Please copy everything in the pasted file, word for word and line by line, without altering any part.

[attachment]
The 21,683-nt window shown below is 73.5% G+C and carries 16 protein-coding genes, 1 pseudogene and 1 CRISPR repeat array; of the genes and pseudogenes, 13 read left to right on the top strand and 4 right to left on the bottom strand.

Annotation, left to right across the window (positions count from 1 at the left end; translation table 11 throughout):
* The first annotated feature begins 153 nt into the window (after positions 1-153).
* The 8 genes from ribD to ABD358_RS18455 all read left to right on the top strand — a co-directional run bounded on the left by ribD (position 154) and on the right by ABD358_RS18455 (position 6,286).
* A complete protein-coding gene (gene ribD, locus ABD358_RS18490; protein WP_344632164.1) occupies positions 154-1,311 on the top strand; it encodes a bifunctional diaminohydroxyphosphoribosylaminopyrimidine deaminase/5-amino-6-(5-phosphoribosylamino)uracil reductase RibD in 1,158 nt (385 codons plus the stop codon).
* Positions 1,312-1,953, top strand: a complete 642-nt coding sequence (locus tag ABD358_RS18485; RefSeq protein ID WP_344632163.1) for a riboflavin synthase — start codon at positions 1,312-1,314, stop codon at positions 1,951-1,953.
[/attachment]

The 21,683-nt window shown below is 73.5% G+C and carries 16 protein-coding genes, 1 pseudogene and 1 CRISPR repeat array; of the genes and pseudogenes, 13 read left to right on the top strand and 4 right to left on the bottom strand.

Annotation, left to right across the window (positions count from 1 at the left end; translation table 11 throughout):
* The first annotated feature begins 153 nt into the window (after positions 1-153).
* The 8 genes from ribD to ABD358_RS18455 all read left to right on the top strand — a co-directional run bounded on the left by ribD (position 154) and on the right by ABD358_RS18455 (position 6,286).
* A complete protein-coding gene (gene ribD, locus ABD358_RS18490; protein WP_344632164.1) occupies positions 154-1,311 on the top strand; it encodes a bifunctional diaminohydroxyphosphoribosylaminopyrimidine deaminase/5-amino-6-(5-phosphoribosylamino)uracil reductase RibD in 1,158 nt (385 codons plus the stop codon).
* Positions 1,312-1,953, top strand: a complete 642-nt coding sequence (locus tag ABD358_RS18485; RefSeq protein ID WP_344632163.1) for a riboflavin synthase — start codon at positions 1,312-1,314, stop codon at positions 1,951-1,953.